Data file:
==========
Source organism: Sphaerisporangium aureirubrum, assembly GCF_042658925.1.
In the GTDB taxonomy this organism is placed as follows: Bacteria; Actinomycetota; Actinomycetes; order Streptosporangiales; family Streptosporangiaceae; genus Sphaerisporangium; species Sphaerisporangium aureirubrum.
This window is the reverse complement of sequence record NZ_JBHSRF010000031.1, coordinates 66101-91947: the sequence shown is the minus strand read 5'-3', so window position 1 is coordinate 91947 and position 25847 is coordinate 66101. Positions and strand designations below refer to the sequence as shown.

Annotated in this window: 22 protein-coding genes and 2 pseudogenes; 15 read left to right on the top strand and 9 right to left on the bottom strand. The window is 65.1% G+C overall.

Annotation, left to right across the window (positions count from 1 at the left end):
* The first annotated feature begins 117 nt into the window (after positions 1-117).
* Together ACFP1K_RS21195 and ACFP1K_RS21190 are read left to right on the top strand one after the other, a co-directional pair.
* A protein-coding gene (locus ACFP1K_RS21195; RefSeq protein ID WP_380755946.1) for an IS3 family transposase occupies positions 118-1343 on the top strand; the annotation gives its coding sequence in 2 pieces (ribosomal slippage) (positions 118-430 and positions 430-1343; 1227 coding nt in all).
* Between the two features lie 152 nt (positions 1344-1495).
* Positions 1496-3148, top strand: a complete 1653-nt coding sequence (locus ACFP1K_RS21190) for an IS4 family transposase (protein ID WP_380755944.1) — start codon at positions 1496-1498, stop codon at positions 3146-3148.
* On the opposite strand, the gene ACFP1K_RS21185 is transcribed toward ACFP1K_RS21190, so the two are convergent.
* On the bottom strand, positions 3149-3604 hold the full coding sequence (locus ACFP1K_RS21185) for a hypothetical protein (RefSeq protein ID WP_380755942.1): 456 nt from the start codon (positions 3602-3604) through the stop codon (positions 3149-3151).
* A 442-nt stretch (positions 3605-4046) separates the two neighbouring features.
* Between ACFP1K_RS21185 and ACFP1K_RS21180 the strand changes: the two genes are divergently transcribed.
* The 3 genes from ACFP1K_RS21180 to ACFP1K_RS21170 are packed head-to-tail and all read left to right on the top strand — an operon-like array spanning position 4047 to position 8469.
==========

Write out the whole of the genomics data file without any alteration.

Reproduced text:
Source organism: Sphaerisporangium aureirubrum, assembly GCF_042658925.1.
In the GTDB taxonomy this organism is placed as follows: Bacteria; Actinomycetota; Actinomycetes; order Streptosporangiales; family Streptosporangiaceae; genus Sphaerisporangium; species Sphaerisporangium aureirubrum.
This window is the reverse complement of sequence record NZ_JBHSRF010000031.1, coordinates 66101-91947: the sequence shown is the minus strand read 5'-3', so window position 1 is coordinate 91947 and position 25847 is coordinate 66101. Positions and strand designations below refer to the sequence as shown.

Annotated in this window: 22 protein-coding genes and 2 pseudogenes; 15 read left to right on the top strand and 9 right to left on the bottom strand. The window is 65.1% G+C overall.

Annotation, left to right across the window (positions count from 1 at the left end):
* The first annotated feature begins 117 nt into the window (after positions 1-117).
* Together ACFP1K_RS21195 and ACFP1K_RS21190 are read left to right on the top strand one after the other, a co-directional pair.
* A protein-coding gene (locus ACFP1K_RS21195; RefSeq protein ID WP_380755946.1) for an IS3 family transposase occupies positions 118-1343 on the top strand; the annotation gives its coding sequence in 2 pieces (ribosomal slippage) (positions 118-430 and positions 430-1343; 1227 coding nt in all).
* Between the two features lie 152 nt (positions 1344-1495).
* Positions 1496-3148, top strand: a complete 1653-nt coding sequence (locus ACFP1K_RS21190) for an IS4 family transposase (protein ID WP_380755944.1) — start codon at positions 1496-1498, stop codon at positions 3146-3148.
* On the opposite strand, the gene ACFP1K_RS21185 is transcribed toward ACFP1K_RS21190, so the two are convergent.
* On the bottom strand, positions 3149-3604 hold the full coding sequence (locus ACFP1K_RS21185) for a hypothetical protein (RefSeq protein ID WP_380755942.1): 456 nt from the start codon (positions 3602-3604) through the stop codon (positions 3149-3151).
* A 442-nt stretch (positions 3605-4046) separates the two neighbouring features.
* Between ACFP1K_RS21185 and ACFP1K_RS21180 the strand changes: the two genes are divergently transcribed.
* The 3 genes from ACFP1K_RS21180 to ACFP1K_RS21170 are packed head-to-tail and all read left to right on the top strand — an operon-like array spanning position 4047 to position 8469.